Camel-case or snake-case for test methods?

When writing object-orientated code, particularly in PHP, you usually write method names using camel-case letters - such as:

public function doSomething(): void {
  // ...
}

This is also true when writing methods within a test class - only that the method name is prefixed with the word test:

public function testSomething(): void {
}

This is probably expected and complies with the PSR code style standards like PSR-12.

Something that I’ve seen some PHP developers and some frameworks prefer is to write their test methods using snake-case letters and commonly removing the test prefix in favour of using an annotation:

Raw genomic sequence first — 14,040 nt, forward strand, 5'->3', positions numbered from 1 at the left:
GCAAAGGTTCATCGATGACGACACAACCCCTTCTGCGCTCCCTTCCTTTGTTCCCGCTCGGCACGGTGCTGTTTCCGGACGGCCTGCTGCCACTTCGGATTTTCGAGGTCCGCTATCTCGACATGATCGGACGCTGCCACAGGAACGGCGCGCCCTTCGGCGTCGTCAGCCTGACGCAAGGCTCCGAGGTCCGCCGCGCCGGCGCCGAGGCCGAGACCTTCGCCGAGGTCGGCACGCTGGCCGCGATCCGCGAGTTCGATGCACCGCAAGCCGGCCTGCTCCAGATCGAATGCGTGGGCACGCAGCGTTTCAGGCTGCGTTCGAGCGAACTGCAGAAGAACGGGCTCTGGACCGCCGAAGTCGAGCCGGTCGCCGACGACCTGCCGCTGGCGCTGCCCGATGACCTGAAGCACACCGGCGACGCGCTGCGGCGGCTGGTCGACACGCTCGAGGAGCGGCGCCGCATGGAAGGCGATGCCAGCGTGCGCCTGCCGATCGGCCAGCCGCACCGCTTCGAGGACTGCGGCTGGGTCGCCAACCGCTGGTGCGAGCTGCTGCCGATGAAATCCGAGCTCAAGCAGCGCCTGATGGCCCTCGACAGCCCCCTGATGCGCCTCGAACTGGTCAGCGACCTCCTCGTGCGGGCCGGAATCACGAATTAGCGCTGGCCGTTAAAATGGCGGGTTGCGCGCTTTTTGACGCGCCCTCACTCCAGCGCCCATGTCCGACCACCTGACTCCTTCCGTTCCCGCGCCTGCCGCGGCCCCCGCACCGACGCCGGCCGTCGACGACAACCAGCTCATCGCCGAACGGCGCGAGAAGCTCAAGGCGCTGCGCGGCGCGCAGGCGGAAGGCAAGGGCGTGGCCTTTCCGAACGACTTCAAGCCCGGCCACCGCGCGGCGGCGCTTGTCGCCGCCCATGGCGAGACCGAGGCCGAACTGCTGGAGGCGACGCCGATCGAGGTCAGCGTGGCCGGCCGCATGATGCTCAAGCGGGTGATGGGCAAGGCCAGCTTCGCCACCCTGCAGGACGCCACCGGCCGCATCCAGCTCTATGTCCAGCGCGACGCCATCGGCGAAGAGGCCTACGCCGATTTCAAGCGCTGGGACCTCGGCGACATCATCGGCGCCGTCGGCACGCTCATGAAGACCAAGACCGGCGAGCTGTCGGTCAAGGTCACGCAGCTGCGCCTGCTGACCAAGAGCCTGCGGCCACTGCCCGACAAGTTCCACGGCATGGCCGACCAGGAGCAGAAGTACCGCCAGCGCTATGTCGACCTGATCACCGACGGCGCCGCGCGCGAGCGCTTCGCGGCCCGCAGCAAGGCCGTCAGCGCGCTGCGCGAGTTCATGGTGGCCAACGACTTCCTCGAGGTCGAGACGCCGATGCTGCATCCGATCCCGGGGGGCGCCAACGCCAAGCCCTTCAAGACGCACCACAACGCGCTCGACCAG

/** @test */
public function the_api_should_return_a_200_response_code_if_everything_is_ok(): void {
  // ...
}

This is something that I’ve done myself for a while, but now I’m starting to reconsider both options.

Whilst it’s more readable, especially for longer test names (which I like to write), it’s not consistent with method names in non-test files or non-test methods in test files; it looks odd if I need to add another annotation (do I keep a single annotation on one line, or just those with multiple annotations on the separate lines), and to do this, I need to disable some code sniffer rules for code to pass the PHPCS checks.

If I used camel-cased names, I wouldn’t need the PHPCS overrides, the annotations would be simpler, and the code would be more consistent - so I think I’ll try that way again in the next tests that I write and see how it feels.

Which do you prefer, and which would you expect to see in your project?